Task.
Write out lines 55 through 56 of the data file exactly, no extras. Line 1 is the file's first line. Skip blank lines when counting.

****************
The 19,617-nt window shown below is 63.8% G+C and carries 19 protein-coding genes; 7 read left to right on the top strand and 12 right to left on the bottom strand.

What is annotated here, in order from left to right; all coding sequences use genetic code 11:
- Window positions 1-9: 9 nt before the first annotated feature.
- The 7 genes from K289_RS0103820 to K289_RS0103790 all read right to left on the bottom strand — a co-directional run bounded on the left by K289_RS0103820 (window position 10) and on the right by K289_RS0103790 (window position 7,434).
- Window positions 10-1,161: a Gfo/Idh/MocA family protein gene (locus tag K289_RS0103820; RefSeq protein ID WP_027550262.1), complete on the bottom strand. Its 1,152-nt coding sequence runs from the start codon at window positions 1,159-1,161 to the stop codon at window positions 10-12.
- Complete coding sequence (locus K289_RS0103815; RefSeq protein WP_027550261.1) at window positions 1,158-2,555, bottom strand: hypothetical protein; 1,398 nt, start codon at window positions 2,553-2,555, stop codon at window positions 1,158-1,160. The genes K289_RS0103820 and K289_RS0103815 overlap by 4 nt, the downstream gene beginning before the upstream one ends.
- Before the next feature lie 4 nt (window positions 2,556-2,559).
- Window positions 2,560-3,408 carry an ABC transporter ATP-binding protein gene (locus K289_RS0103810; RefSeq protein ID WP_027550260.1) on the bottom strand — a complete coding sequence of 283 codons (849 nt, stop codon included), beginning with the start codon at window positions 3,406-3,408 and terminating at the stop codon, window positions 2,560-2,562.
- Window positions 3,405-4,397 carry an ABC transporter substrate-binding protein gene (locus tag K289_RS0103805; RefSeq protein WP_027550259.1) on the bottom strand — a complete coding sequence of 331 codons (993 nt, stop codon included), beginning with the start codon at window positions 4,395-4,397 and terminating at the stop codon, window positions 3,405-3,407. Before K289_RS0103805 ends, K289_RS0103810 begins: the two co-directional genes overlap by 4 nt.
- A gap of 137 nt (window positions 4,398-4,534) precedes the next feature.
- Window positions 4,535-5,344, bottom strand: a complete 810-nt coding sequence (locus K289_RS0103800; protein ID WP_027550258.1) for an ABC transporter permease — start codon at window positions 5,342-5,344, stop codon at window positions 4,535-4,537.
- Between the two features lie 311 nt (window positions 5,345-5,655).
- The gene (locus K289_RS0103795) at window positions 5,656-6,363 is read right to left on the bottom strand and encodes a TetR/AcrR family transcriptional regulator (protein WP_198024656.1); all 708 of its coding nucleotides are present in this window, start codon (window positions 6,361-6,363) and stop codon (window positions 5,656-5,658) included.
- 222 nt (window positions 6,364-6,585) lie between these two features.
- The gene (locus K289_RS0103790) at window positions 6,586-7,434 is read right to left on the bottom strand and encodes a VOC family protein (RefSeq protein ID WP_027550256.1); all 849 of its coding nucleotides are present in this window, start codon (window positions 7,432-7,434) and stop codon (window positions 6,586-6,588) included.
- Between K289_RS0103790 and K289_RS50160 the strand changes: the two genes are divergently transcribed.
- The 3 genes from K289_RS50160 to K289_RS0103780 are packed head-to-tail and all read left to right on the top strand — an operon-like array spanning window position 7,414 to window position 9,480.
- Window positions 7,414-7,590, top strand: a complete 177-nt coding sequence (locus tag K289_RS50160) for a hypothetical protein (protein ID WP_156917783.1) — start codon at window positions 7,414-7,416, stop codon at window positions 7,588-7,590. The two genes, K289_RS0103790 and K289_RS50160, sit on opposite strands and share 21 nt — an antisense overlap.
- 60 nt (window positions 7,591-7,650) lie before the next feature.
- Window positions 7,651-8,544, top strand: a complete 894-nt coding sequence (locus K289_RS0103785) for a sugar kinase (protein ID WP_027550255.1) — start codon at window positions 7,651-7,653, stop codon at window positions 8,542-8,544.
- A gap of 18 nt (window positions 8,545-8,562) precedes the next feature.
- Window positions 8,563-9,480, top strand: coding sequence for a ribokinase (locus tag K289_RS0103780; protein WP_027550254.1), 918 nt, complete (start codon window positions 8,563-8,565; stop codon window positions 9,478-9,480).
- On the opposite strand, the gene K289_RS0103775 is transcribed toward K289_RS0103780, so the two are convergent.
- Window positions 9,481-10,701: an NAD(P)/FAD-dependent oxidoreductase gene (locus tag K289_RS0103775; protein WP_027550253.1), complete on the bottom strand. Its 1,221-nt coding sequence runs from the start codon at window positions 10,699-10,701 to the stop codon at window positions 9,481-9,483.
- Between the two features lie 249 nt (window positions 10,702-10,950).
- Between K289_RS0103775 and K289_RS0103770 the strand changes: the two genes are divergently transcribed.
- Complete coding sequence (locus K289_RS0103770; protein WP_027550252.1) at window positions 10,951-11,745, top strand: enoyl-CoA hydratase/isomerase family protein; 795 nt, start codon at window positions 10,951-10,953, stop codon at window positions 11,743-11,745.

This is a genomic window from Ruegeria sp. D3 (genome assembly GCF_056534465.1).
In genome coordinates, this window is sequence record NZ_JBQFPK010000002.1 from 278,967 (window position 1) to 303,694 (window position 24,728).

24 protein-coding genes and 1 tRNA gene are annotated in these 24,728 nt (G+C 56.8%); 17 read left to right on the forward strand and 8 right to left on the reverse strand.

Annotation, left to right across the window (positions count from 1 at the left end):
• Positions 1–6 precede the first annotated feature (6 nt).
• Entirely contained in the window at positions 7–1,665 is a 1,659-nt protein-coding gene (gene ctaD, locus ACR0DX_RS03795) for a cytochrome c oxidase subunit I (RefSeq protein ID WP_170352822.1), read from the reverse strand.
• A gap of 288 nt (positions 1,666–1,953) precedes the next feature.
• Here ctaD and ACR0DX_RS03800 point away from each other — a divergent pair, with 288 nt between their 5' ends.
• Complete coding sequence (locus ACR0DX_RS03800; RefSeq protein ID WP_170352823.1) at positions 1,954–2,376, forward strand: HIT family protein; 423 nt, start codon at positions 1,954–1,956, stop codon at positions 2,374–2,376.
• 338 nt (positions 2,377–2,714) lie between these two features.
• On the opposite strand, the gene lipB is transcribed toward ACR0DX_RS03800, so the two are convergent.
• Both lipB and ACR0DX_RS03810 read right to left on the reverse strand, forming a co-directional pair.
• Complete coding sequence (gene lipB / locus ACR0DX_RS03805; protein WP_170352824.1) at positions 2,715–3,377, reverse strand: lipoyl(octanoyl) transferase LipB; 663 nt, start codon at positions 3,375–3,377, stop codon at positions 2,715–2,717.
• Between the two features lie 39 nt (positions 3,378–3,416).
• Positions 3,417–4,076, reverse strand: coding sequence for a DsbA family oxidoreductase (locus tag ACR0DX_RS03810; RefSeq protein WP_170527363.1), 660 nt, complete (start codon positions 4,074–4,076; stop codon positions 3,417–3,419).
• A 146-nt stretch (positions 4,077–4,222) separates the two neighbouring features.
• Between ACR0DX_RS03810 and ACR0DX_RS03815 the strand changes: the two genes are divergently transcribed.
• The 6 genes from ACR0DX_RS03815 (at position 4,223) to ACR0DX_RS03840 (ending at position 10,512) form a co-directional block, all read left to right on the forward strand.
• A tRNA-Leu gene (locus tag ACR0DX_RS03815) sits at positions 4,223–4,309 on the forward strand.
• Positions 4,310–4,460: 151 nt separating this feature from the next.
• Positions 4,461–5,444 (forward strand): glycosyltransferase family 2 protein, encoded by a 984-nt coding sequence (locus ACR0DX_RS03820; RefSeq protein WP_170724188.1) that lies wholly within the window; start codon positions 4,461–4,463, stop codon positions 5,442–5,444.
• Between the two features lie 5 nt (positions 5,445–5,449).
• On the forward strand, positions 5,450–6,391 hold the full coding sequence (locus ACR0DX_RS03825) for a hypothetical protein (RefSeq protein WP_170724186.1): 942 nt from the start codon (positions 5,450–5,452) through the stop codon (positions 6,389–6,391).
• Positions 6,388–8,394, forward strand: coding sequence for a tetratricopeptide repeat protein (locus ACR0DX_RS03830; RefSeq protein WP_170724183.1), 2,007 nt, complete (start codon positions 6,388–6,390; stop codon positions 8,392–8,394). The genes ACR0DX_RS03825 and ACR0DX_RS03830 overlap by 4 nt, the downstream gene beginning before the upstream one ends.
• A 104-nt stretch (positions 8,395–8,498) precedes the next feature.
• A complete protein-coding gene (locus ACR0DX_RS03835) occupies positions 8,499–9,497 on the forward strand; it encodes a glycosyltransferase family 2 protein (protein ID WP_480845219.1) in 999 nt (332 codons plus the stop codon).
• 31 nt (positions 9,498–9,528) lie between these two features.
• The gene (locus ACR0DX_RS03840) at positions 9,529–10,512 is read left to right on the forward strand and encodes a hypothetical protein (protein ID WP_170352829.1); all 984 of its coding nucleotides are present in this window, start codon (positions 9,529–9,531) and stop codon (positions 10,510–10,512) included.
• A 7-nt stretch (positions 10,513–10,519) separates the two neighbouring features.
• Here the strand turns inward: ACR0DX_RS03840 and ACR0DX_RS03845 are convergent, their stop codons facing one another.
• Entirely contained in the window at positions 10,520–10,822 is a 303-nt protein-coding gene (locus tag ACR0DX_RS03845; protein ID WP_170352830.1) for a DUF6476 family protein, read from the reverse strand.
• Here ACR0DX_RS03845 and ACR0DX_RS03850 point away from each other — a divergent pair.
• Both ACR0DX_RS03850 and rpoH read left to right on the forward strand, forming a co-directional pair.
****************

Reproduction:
• The gene (locus ACR0DX_RS03840) at positions 9,529–10,512 is read left to right on the forward strand and encodes a hypothetical protein (protein ID WP_170352829.1); all 984 of its coding nucleotides are present in this window, start codon (positions 9,529–9,531) and stop codon (positions 10,510–10,512) included.
• A 7-nt stretch (positions 10,513–10,519) separates the two neighbouring features.